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If you have the Mother's Day Blues

Updated: May 12

I want to be Happy on Mother's Day, and I've been blessed with a thoughtful husband and son who think of me on this holiday. We don't typically do anything grandiose to mark it because I'm a simple girl, but we always spend time together and acknowledge it, and they spoil me with a few beautiful gifts.

The day brings up an array of emotions because my mother and I are estranged, and I can't help but think of her on these Sundays and, if I'm being honest, on most days of the year. The strange thing is that children are usually the ones who choose to walk away. In my case, my mom is the one who does not call or acknowledge my existence. I've tried to bring down the wall that separated for years without much success. I've been honest and open, shared, forgiven, and looked the other way, but I continue walking down a one-way street alone.

In recent years, as my son grows, I have witnessed her inside me, and I've come to the realizations that maybe her anger and abandonment comes from fear. I've also realized she's had to live in a world by herself for most of her life and how strong she is from doing it as a woman and with two children. It's scary. It's terrifying to feel isolated, as if no one in this world gives a damn and your survival depends on you and only you.

I've been there and seen myself spiral into what may be her thoughts. The difference is that I do it more alone than in the company of my child. And I never reject him when I'm rejecting myself.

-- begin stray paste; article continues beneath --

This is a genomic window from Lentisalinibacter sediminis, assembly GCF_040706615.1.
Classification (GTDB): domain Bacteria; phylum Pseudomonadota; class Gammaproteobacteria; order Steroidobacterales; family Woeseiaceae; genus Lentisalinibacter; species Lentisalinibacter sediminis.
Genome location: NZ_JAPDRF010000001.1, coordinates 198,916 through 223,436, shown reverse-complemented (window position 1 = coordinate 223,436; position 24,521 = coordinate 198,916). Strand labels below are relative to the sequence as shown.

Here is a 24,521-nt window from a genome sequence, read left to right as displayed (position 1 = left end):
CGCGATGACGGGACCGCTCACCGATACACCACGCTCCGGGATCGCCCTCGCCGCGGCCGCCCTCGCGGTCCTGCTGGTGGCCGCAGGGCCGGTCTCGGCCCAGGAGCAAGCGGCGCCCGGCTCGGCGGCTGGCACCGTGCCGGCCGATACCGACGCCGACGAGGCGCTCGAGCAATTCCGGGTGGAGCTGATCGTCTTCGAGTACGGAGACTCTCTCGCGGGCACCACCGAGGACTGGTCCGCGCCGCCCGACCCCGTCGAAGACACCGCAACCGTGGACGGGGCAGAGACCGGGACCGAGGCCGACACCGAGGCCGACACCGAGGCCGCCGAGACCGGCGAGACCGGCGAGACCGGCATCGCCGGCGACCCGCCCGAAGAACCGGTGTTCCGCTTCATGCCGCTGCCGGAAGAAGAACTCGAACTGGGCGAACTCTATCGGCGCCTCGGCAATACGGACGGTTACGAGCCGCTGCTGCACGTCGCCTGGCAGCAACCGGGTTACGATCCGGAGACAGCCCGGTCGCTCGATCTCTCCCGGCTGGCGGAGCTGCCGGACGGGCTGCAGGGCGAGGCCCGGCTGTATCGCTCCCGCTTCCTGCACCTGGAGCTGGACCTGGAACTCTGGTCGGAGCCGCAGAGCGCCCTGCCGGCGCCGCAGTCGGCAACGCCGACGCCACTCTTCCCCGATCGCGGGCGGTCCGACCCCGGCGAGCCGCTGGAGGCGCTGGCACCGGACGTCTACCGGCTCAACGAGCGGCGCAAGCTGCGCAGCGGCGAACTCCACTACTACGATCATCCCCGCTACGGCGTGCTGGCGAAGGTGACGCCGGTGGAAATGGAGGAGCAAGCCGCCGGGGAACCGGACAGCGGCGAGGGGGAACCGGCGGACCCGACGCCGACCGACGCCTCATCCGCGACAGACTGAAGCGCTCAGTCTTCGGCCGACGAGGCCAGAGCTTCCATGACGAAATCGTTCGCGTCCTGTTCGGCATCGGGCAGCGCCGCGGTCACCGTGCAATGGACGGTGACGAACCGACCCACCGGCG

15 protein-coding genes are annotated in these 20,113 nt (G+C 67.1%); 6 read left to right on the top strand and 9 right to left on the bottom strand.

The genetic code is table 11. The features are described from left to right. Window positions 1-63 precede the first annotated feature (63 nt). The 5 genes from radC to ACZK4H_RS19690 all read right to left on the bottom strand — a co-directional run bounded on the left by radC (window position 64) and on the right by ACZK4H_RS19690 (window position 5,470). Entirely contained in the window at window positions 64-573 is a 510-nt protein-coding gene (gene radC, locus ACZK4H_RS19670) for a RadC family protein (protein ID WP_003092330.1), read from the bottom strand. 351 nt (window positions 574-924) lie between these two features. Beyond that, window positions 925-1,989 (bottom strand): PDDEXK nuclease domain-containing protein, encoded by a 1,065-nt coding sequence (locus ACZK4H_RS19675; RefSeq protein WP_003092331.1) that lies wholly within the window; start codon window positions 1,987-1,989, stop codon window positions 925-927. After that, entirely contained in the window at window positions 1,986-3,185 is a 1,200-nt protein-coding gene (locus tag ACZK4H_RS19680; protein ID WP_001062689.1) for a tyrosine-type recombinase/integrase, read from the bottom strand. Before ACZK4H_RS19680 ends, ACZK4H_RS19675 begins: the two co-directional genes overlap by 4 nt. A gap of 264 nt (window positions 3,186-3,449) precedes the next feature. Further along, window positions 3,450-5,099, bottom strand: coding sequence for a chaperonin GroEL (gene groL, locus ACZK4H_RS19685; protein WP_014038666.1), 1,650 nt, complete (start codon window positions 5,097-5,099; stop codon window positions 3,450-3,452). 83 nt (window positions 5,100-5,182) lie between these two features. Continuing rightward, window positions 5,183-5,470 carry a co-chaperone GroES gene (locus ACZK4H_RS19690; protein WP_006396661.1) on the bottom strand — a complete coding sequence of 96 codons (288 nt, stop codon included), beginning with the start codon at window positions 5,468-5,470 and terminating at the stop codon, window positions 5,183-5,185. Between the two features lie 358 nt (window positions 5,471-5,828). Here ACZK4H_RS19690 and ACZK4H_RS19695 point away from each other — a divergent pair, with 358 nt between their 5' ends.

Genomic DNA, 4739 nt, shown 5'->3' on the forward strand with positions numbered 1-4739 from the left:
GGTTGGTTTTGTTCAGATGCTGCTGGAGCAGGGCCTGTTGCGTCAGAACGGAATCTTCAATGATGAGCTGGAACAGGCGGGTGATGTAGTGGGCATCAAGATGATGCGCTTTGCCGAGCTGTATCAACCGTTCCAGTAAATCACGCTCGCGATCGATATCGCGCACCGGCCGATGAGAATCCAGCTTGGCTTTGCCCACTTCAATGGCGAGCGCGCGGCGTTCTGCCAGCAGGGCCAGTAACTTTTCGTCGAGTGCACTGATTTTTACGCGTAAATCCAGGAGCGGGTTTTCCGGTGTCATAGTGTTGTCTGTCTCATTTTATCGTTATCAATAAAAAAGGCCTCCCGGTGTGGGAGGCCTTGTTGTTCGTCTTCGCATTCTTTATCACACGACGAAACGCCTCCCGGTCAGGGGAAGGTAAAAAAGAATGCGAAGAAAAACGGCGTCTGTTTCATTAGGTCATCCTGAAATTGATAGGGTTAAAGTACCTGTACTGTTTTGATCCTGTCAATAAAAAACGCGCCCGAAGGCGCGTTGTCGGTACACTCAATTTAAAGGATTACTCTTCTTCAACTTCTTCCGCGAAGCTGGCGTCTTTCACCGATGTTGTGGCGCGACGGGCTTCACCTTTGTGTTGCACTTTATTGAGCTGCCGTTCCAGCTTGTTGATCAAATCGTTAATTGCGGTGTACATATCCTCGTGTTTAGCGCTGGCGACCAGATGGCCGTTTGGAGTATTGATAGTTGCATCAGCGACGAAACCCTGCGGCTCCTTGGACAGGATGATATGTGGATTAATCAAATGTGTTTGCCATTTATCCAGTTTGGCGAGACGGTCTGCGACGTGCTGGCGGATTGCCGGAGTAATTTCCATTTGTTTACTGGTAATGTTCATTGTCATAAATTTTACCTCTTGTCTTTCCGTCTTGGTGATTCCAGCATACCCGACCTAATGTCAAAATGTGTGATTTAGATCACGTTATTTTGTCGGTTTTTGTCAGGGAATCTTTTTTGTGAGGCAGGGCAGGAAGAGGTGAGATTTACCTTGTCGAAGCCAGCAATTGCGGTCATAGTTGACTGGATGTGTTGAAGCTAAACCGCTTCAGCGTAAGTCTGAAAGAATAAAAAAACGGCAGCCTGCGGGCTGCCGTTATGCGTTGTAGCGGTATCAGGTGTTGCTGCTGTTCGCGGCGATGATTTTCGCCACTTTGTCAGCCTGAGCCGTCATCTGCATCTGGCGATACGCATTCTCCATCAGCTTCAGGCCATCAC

I can't imagine what happens in her head, and often, I want to reach out and tell her, "I see you." But to do that, I need to build up resilience to take what negative, hurtful things she says to me and know without a doubt I can wash them away. I'm strong, but it's easier to crumble when it comes to her.

When I examine my issues with Mother's Day, my empathetic nature comes out, and I know that if I feel this way, others must, too.

Others know what it's like not to have a mom. There are those whose mothers have passed, there are moms whose children have passed, there are women who want to have a child and can't, and women who don't want children that are still nurturers. There are infinite examples of pain associated with others' happiness.

I know the only way to turn that around is through love and attention, so I acknowledge your suffering and send you light and hugs. To those who feel joy, don't stop…keep spreading that to those of us who need to feel it, too.

Today, I celebrate and honor the nurturer because that's what mothering is all about. Whether you nurture a child, a pet, your friends, or your art…Happy Day of Nurturing!

As a child, my mom often went into the dark, but she was also full of light.

The best advice she ever gave me was, "Do at least one thing a day you love to do."

So, let's do that!

Do something that makes you feel good today. Whether surrounded by family or by yourself. Give a little self-love.

Now, I'm walking with my boys to feel the sunshine on my face and then playing board games!



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